Five years ago, the Uniform Electronic Legal Material Act (UELMA) was signed into Illinois law. Our state was the 11th one to enact this uniform law; at this point it has been enacted in 21 states (Texas, most recently) plus the District of Columbia.
Starting in 2016, the official online versions of Illinois Supreme and Appellate Court opinions have been affixed with a digital signature. These signatures are administered by the Reporter of Decisions and certify that the opinion is a true copy of the official opinion.
Continue reading UELMA Update: An Interview with Jacob Jost, Illinois Supreme Court Reporter of Decisions
On February 1, I attended the Illinois Library Association’s (ILA) Legislative Meet-up at the Harold Washington Library. Both state and federally elected leaders were invited to meet with librarians from across the city. I wanted to learn more about our state library’s legislative priorities and have an opportunity to speak to elected officials face-to-face alongside librarians from a variety of disciplines.
This event, and others around the state which happen every year, allows attendees to sit around a table with an elected representative. It’s a welcoming environment where librarians are invited to share stories and ask questions of the members at their table. Continue reading ILA Legislative Meetup
The CALL Executive Board approved a resolution of thanks that I was pleased to deliver to the Illinois Library Association (ILA) at its annual meeting in Springfield on October 15th.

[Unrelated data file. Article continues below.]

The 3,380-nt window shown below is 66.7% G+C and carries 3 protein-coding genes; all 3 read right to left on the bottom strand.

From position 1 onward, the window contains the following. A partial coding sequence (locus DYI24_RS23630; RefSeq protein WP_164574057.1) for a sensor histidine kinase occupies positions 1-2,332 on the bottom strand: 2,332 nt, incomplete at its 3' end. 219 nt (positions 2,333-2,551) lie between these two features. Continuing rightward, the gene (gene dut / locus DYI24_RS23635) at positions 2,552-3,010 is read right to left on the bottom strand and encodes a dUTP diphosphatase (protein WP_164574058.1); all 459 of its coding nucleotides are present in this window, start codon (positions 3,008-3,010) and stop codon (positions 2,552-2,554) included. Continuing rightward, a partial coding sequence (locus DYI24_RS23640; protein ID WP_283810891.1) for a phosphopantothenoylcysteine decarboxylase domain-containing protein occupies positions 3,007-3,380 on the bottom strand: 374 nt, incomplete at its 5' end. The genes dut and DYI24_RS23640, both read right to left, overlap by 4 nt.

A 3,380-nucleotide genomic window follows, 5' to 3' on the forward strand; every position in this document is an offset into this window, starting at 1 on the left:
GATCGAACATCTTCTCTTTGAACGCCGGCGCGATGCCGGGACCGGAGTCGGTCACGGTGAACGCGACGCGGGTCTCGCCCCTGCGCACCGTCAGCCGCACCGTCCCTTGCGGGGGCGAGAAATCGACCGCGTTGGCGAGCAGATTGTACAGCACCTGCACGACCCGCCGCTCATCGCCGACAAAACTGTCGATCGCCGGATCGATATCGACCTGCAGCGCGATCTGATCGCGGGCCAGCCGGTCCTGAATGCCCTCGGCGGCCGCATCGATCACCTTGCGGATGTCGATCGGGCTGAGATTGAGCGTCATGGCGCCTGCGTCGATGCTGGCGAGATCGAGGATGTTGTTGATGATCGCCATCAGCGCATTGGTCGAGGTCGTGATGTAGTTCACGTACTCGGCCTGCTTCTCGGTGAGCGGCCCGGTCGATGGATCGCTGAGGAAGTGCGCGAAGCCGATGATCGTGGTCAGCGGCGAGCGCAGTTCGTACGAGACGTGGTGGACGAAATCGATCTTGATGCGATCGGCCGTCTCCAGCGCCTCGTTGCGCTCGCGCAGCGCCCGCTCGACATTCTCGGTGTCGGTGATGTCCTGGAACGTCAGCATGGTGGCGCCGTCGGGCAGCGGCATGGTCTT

The well-attended Members’ Meeting was held at 11:30 a.m., and I was there in plenty of time to surprise Kip Kolkmeier, the ILA Legislative Consultant who did more than anyone else to gain passage of the Uniform Electronic Legal Material Act (UELMA) in Illinois. Continue reading Giving Thanks for Kip Kolkmeier’s Efforts to Pass UELMA in Illinois
Illinois House Bill 3796, which amends the Illinois Freedom of Information Act (5 ILCS 140), was recently enacted into law as Public Act 98-1129. This bill has been quite controversial, with many opponents arguing that it weakens the current provisions of FOIA. One such opponent was Governor Quinn, who vetoed the bill in its entirety when it came across his desk in June.
In his veto message, Quinn argued that the bill would “make it more difficult for citizens to seek public records” under FOIA while “also slow[ing] down the process for individuals who lack electronic means to request or obtain information.” However, the House and Senate both recently voted to override the Governor’s veto, with the newly-enacted law taking effect immediately.
With the debate being resolved for now, some explanation is in order as to how this law will actually play out for FOIA requests going forward. From the perspective of the Act’s opponents, two provisions of the newly-revised Act are the main causes for concern. Continue reading FOIA Reform Amendment in Illinois
In Illinois, a version of the Uniform Electronic Legal Material Act (“UELMA”) is currently working its way through the 98th General Assembly (as Senate Bill 1941), but UELMA isn’t the only pending Illinois legislation that could affect the production and dissemination of government-produced legal information in electronic formats.
In February, Illinois Senator Pat McGuire introduced Senate Bill 3288, which, if enacted, would make two key changes to the Illinois General Assembly Operations Act (25 ILCS 10/10, hereinafter “The Act”). Continue reading IL Legislative Update: Senate Bill 3288
Those of us who attended the November CALL business meeting were given a treat when our featured speaker, Kip Kolkmeier, provided a rundown on the situation in Springfield. Kip summarized the many issues facing the legislature – not only the usual budget woes and redistricting fights, but the enormous unfunded pension obligation that looms over the state right now. Kip managed to tell us the sad tale while making it extremely interesting and entertaining. Continue reading Kip Kolkmeier: Advocate for Illinois Libraries